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This article is from the Encyclopedia of North Carolina edited by William S. Powell. Copyright © 2006 by the University of North Carolina Press. Used by permission of the publisher. For personal use and not for further distribution. Please submit permission requests for other use directly to the publisher.

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Vital Statistics

by Kyle S. Kendrick, 2006

North Carolina recognized the need for birth and death records during the colonial period. A colonial act of 1715 required county officials to register births and deaths in their jurisdiction "till there be a clerk of the Parish Church." But the law was never taken seriously and few births were actually registered. In 1767 Governor William Tryon noted that only two counties in the North Carolina colony, Perquimans and Pasquotank, showed evidence that they had attempted to register births.

By 1879 county superintendents of health were required to make monthly reports of vital statistics to the State Board of Health. A subsequent measure enacted in 1881 directed all persons listing property for taxation to present the township assessor with the number of births and deaths in his family from the previous year. However, since this measure did not apply to citizens who did not own property, it excluded a large segment of the population. After the turn of the century, there was an increasing need for legal proof of birth and residence for a variety of reasons, such as social security programs and passport applications. Consequently, the General Assembly responded with the statewide Model Vital Statistics Law, requiring county officials to register all births starting in October 1913.

Under this statute, a newborn had to be registered within five days of birth by the physician or midwife who assisted in the child's delivery. If an attendant was not present, it became the duty of the father or mother to report the birth. The 1913 law required that additional information be included with the birth record, including the date of birth, full name of the child, length of pregnancy, and birth weight and sex of the child. The certificate also had to list information about the parents, such as their full name, residence, race, education, age, birthplace, and occupation, as well as the number of living and dead children previously born to the mother, whether the parents were married, and if the mother had had a blood test for syphilis. The certificate was to contain the attending physician's signature and the name of the registrar. Citizens born before 1913 who needed legal proof of birth could apply for a delayed birth certificate at their local Register of Deeds Office in the county of their birth.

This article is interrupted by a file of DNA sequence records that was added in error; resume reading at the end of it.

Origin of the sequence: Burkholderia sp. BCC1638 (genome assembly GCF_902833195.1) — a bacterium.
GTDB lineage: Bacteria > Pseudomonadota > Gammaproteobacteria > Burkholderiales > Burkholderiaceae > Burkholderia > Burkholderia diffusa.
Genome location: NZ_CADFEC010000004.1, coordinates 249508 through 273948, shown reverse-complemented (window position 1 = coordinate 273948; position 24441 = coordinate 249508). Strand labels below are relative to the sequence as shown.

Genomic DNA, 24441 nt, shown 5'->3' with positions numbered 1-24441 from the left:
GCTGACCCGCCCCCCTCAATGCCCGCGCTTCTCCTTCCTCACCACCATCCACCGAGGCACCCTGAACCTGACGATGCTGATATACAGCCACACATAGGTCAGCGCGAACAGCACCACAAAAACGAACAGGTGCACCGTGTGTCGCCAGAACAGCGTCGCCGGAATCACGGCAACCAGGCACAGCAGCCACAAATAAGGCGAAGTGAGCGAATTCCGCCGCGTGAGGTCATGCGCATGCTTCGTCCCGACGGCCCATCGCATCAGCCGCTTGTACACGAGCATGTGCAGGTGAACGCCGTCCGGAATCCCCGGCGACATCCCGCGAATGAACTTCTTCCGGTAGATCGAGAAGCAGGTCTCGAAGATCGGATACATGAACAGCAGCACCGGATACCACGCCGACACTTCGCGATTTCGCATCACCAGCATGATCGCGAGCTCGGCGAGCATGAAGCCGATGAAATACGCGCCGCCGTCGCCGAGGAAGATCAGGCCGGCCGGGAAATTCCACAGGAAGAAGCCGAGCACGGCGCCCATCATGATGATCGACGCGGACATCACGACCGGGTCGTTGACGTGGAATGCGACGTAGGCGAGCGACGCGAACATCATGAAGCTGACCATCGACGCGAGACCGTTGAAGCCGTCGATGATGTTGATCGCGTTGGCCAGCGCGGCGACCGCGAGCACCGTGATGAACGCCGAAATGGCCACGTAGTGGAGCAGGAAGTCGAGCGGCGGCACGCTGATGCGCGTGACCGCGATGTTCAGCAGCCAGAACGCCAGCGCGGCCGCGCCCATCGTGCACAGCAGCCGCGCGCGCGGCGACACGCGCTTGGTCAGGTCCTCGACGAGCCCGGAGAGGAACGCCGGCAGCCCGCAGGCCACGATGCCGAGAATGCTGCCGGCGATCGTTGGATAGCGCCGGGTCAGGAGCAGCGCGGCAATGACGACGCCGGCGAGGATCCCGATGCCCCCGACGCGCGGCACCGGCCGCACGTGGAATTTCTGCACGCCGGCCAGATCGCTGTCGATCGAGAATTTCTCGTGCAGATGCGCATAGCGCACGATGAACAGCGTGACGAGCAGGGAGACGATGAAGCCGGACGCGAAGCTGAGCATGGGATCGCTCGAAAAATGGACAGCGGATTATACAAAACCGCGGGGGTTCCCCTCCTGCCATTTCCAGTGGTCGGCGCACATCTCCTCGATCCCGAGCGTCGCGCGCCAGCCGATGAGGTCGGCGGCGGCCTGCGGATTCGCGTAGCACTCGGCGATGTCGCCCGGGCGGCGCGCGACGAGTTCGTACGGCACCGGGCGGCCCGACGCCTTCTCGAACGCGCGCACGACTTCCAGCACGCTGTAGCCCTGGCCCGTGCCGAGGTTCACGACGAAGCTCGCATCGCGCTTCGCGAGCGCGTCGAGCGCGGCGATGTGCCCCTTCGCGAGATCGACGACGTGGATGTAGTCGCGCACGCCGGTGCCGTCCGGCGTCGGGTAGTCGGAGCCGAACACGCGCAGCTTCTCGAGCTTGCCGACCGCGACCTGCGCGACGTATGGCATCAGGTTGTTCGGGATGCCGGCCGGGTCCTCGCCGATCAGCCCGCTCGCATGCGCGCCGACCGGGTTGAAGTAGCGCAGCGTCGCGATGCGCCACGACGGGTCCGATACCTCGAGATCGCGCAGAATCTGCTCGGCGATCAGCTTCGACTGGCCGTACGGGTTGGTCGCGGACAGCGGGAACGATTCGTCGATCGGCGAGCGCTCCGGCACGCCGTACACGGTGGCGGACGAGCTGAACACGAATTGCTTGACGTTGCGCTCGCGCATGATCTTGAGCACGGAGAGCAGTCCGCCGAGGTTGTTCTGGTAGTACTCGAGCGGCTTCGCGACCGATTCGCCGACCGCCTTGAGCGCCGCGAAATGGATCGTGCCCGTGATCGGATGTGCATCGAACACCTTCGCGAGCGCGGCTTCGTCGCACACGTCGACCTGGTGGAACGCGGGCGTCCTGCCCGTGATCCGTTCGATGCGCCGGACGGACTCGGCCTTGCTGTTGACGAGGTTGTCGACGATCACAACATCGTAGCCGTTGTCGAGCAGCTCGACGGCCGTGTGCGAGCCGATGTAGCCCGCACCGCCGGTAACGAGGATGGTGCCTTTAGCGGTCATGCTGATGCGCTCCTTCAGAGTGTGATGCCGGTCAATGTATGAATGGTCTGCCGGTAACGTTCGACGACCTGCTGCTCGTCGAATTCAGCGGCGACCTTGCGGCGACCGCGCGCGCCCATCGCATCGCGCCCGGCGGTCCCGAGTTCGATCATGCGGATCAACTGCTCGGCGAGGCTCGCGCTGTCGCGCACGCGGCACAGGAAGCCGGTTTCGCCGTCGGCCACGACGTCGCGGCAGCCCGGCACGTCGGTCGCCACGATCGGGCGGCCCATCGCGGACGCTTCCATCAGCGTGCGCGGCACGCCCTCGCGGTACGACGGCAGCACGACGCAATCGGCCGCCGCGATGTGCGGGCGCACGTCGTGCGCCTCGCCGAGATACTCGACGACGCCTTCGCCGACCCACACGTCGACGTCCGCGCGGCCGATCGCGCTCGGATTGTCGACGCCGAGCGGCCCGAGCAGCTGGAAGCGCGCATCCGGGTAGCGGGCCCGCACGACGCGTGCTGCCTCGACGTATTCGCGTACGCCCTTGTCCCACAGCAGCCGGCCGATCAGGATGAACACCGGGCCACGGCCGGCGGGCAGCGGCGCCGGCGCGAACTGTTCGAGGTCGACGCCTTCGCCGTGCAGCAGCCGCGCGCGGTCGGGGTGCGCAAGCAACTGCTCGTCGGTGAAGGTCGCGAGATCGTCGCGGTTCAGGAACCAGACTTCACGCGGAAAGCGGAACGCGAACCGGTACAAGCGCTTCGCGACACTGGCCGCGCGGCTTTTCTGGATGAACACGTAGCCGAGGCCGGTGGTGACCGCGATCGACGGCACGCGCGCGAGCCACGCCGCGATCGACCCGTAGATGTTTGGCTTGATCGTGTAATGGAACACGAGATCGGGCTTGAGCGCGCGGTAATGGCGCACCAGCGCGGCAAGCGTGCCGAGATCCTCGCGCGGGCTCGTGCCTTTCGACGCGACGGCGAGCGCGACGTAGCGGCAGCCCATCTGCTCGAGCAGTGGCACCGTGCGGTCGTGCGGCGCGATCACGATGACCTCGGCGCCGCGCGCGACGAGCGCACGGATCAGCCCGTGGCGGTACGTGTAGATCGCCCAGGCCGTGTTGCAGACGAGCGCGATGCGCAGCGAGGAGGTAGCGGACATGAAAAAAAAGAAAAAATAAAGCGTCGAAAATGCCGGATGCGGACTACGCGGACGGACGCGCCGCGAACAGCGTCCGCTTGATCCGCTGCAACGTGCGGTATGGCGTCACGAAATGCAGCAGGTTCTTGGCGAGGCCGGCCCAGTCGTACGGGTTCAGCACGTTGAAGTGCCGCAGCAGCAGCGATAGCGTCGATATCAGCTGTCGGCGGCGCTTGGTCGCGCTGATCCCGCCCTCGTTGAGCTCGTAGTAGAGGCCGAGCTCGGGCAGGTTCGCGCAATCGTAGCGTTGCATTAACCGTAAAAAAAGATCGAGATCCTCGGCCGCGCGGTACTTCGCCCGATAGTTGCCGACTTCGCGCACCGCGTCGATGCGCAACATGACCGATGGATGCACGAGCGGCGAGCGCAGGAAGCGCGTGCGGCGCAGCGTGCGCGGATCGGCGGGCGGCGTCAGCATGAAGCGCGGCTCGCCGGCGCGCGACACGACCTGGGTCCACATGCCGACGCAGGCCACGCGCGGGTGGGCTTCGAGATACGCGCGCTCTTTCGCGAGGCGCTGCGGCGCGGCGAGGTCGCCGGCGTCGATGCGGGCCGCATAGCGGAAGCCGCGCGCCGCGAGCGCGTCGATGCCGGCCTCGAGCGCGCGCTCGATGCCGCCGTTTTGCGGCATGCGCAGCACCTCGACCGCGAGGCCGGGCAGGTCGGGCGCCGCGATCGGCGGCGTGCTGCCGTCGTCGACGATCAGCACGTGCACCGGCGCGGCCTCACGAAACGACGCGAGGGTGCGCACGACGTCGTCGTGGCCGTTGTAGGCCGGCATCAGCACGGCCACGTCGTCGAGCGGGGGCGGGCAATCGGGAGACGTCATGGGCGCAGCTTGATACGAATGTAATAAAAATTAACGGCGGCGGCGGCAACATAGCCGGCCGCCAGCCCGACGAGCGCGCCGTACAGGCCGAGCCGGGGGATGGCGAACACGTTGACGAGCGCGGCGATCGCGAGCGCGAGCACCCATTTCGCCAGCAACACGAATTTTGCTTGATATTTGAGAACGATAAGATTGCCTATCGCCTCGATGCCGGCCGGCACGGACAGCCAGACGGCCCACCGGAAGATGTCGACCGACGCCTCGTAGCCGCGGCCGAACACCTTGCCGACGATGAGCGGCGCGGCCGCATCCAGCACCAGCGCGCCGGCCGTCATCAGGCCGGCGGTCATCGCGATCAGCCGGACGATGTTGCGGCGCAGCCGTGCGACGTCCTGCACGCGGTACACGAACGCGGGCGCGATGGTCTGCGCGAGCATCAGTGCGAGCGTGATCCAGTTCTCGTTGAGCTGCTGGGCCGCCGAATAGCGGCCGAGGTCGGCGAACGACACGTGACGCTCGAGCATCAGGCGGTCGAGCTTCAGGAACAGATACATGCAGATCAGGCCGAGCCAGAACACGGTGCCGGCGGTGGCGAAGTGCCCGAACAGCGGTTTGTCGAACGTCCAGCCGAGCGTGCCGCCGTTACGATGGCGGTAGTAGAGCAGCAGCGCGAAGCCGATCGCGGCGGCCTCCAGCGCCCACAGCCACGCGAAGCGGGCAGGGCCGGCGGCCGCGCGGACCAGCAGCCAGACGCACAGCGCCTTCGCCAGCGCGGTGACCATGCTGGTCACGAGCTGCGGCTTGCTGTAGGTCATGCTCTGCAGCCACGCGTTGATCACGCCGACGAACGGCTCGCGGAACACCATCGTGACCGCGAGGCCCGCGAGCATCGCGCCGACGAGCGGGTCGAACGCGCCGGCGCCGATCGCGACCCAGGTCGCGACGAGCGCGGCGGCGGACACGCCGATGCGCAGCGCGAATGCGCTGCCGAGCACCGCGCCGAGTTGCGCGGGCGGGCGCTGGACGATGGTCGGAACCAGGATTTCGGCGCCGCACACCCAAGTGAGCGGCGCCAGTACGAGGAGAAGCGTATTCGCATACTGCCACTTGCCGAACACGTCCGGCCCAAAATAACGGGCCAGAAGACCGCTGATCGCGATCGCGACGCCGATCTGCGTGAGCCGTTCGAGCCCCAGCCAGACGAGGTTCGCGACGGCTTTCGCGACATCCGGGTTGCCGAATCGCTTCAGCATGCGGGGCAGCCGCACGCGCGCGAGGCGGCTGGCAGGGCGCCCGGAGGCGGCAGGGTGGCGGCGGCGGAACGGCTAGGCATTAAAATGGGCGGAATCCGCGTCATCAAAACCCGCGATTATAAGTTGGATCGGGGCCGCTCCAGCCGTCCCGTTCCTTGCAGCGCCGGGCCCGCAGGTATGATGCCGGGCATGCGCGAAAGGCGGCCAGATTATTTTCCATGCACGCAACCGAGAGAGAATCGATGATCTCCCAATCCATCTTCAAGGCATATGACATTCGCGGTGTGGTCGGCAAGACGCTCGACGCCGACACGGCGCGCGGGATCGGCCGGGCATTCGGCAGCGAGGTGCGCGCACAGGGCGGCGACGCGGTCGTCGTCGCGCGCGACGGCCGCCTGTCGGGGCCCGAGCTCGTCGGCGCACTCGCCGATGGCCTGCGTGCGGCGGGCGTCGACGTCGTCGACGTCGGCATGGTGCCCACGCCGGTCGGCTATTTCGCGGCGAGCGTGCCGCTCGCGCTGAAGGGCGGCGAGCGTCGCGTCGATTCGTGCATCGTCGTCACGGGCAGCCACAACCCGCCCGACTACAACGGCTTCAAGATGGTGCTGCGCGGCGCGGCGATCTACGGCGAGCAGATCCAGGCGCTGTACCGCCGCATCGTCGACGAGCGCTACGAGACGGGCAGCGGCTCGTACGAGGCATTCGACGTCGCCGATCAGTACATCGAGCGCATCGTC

The 1715 act was also not enforced with regard to death statistics, and once again only Perquimans and Pasquotank Counties made any effort to register deaths. Nearly 200 years passed before substantial legislation was adopted to record deaths. In 1909 a statute required the registration of deaths occurring in cities with populations of 1,000 people or more, although Raleigh and Wilmington had already begun keeping vital records in 1885 and 1903, respectively. Registrars, appointed by local officials, were directed to issue a death certificate within three days of death or removal. Every month copies of the certificates were forwarded to the State Register of Vital Statistics. As part of the Model Vital Statistics Law passed by the General Assembly in March 1913, all deaths were to be recorded by the county registrar beginning in October of that year. In most counties the local Register of Deeds records deaths, although in some counties the local Health Department performs that duty.

Additional Resources:

Sources for North Carolina Vital Records:

State Register of Vital Statistics: